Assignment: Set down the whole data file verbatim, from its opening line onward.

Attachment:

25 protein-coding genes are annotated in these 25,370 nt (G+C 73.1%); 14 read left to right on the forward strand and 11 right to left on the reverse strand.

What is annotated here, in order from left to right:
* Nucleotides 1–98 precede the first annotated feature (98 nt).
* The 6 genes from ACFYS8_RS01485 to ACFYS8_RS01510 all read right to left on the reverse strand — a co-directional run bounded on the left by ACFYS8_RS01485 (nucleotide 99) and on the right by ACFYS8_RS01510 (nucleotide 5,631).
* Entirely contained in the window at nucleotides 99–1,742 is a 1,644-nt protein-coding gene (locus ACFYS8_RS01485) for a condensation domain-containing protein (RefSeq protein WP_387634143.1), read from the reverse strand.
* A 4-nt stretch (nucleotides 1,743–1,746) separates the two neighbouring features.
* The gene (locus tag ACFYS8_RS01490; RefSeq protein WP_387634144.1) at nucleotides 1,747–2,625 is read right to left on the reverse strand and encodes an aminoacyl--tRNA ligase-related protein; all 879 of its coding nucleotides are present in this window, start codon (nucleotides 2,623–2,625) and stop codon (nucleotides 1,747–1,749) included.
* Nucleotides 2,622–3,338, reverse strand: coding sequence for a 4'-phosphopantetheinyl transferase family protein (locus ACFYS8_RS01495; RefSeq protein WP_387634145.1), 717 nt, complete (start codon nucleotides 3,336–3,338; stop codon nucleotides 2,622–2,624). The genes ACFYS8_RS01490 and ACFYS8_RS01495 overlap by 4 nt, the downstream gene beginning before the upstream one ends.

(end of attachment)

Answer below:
25 protein-coding genes are annotated in these 25,370 nt (G+C 73.1%); 14 read left to right on the forward strand and 11 right to left on the reverse strand.

What is annotated here, in order from left to right:
* Nucleotides 1–98 precede the first annotated feature (98 nt).
* The 6 genes from ACFYS8_RS01485 to ACFYS8_RS01510 all read right to left on the reverse strand — a co-directional run bounded on the left by ACFYS8_RS01485 (nucleotide 99) and on the right by ACFYS8_RS01510 (nucleotide 5,631).
* Entirely contained in the window at nucleotides 99–1,742 is a 1,644-nt protein-coding gene (locus ACFYS8_RS01485) for a condensation domain-containing protein (RefSeq protein WP_387634143.1), read from the reverse strand.
* A 4-nt stretch (nucleotides 1,743–1,746) separates the two neighbouring features.
* The gene (locus tag ACFYS8_RS01490; RefSeq protein WP_387634144.1) at nucleotides 1,747–2,625 is read right to left on the reverse strand and encodes an aminoacyl--tRNA ligase-related protein; all 879 of its coding nucleotides are present in this window, start codon (nucleotides 2,623–2,625) and stop codon (nucleotides 1,747–1,749) included.
* Nucleotides 2,622–3,338, reverse strand: coding sequence for a 4'-phosphopantetheinyl transferase family protein (locus ACFYS8_RS01495; RefSeq protein WP_387634145.1), 717 nt, complete (start codon nucleotides 3,336–3,338; stop codon nucleotides 2,622–2,624). The genes ACFYS8_RS01490 and ACFYS8_RS01495 overlap by 4 nt, the downstream gene beginning before the upstream one ends.